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Debate Info

3
10
Yes No
Debate Score:13
Arguments:12
Total Votes:13
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Argument Ratio

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 Yes (3)
 
 No (6)

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xMathFanx(673) pic



Are Life Spans Long Enough?

"What if we didn’t have to grow old and die? The average American can expect to live for 78.8 years, an improvement over the days before clean water and vaccines, when life expectancy was closer to 50, but still not long enough for most of us. So researchers around the world have been working on arresting the process of aging through biotechnology and finding cures to diseases like Alzheimer’s and cancer. What are the ethical and social consequences of radically increasing lifespans? Should we accept a “natural” end, or should we find a cure to aging?"   -IntelligenceSquaredus.org

Yes

Side Score: 3
VS.

No

Side Score: 10
1 point

Interesting topic ; I know a man of 96 and he's a pretty positive guy fit as a fiddle but pissed off as he wants to die even though he's healthy man the reason being he says he done it all as in had his fill of sex , fine meals , fine wines , holidays ,family get togethers , literature etc ,etc , he has experienced and lived a full life why want more ?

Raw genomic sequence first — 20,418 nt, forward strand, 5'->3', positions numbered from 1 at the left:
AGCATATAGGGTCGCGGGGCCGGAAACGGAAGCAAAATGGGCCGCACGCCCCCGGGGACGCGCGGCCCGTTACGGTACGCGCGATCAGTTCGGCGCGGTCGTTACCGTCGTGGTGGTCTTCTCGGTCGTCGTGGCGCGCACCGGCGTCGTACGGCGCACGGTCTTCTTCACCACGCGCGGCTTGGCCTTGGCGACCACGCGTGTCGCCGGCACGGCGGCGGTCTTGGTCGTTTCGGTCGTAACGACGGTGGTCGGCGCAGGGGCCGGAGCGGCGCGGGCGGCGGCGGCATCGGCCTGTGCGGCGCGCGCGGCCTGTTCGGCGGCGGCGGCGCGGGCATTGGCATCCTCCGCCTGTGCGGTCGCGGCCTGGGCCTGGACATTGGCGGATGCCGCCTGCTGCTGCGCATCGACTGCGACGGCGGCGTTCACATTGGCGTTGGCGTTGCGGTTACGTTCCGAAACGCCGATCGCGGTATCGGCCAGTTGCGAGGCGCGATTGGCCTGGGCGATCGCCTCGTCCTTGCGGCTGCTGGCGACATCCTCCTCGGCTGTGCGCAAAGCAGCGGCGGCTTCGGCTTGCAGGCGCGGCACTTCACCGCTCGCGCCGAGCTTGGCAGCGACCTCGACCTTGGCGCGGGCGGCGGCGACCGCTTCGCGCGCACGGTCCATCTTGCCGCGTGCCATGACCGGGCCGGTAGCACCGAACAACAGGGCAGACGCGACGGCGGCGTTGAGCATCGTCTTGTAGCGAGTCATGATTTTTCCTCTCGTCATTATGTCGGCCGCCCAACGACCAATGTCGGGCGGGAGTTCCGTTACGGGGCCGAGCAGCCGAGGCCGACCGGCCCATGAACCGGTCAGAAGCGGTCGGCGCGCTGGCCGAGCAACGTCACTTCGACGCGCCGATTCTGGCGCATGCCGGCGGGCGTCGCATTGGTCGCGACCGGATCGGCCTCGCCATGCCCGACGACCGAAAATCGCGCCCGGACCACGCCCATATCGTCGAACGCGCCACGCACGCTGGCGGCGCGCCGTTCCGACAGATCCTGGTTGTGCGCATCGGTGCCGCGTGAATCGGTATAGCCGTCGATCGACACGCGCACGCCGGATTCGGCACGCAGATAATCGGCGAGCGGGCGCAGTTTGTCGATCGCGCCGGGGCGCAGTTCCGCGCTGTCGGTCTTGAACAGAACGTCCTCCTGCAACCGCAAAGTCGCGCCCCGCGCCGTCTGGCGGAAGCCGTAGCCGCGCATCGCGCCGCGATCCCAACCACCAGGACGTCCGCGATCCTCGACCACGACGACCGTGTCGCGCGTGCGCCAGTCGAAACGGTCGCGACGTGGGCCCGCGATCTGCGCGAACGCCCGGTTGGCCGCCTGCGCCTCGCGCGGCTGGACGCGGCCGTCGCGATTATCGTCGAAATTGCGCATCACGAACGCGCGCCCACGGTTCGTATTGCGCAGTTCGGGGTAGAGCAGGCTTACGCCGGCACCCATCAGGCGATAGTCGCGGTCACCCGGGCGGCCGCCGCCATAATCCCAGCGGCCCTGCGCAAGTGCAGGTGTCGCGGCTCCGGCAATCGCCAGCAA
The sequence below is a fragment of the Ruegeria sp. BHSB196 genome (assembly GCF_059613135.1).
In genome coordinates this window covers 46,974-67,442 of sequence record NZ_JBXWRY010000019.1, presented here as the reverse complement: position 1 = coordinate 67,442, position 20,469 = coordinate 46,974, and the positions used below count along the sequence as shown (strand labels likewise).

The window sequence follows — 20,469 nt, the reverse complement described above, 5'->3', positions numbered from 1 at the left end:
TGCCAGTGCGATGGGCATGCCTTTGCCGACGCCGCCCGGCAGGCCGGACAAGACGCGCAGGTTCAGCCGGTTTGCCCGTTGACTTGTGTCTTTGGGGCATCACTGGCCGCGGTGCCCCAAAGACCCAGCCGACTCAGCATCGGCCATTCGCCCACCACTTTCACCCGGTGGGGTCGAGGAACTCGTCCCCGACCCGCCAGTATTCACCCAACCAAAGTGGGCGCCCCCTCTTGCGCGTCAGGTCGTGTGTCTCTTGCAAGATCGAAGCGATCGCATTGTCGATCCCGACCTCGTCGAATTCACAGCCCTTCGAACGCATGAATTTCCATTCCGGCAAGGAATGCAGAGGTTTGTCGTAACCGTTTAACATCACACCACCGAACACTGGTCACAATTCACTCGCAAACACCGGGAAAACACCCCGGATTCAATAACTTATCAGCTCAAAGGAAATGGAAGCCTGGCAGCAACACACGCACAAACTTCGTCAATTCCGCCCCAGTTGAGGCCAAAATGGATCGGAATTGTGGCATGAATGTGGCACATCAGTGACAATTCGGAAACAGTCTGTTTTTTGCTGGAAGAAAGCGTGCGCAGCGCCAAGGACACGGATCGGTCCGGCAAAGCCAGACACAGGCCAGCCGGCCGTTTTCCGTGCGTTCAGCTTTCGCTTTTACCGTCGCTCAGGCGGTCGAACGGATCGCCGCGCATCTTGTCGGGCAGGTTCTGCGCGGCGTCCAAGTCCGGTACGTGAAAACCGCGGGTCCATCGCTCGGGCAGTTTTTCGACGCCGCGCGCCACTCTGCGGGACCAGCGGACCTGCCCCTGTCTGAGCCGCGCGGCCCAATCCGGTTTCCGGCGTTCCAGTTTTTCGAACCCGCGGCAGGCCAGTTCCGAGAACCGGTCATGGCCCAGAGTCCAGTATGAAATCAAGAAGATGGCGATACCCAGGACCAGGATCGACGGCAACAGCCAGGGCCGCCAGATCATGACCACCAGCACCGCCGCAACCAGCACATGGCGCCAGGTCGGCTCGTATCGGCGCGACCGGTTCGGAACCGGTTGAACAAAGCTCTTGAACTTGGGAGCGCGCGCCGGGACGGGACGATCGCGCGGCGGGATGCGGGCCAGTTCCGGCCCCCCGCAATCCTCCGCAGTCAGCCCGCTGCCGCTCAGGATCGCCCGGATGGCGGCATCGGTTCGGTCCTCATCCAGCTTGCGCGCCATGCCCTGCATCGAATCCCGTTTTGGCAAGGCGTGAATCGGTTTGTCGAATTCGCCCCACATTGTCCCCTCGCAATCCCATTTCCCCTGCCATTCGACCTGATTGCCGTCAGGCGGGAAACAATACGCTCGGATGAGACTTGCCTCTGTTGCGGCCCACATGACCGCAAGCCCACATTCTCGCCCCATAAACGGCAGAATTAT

Side: Yes
xMathFanx(673) Clarified
1 point

At 96 his body and mental state will have atrophied quite a great a deal. What if you could stay in your twenties to early thirties for far extended periods of time (in a healthy manner). Say, 200 years, 500 years, or measured in thousands of years? What is a few hundred or thousand years in the scheme of things? I think another issue here is that people are accustomed to the typical roughly 80 year life span now, our entire view of life would have to alter drastically to accommodate such a drastic change. Think Sci Fi for a moment here, If you grew up in a time period where everyone lived to be several hundred years old or so and stayed in their (twenties to early thirties mentally/physically) than this would be considered "normal" and 80 years would seem awfully short.

I think the answer to this question will vary a lot from person to person. If someone has found many deep passions, interests, hobbies, creative activity, ect. that can be progressed upon indefinitely, I think they would be much more likely to want to live longer lives (e.g. Einstein was writing equations down while on his deathbed up close till the moment life left his body). At the same time, people who do not have deep passions, interests, hobbies, creative activity, ect. that can be progressed upon indefinitely to engage in would likely shrivel up out of boredom/depression and living 80 years would feel like forever (I think many/most people live like this unfortunately). By the time said people are 40, 50 or so they will have "had their fill". Also, I think there could be people who prefer to live a more "standard" lifespan as you suggest in your OP regardless of the activities they may or may not be pursuing.

Side: Yes
Dermot(3644) Disputed
1 point

If you could stay in a young body for 500 years would you not just get sick and tired of it all as in surely most expierences just become mundane with constant repetition ?

How would 500 year olds impact global economies ?

How would we fund their pension funds ?

If they went on working that's even less employment for the kids coming up looking for work ?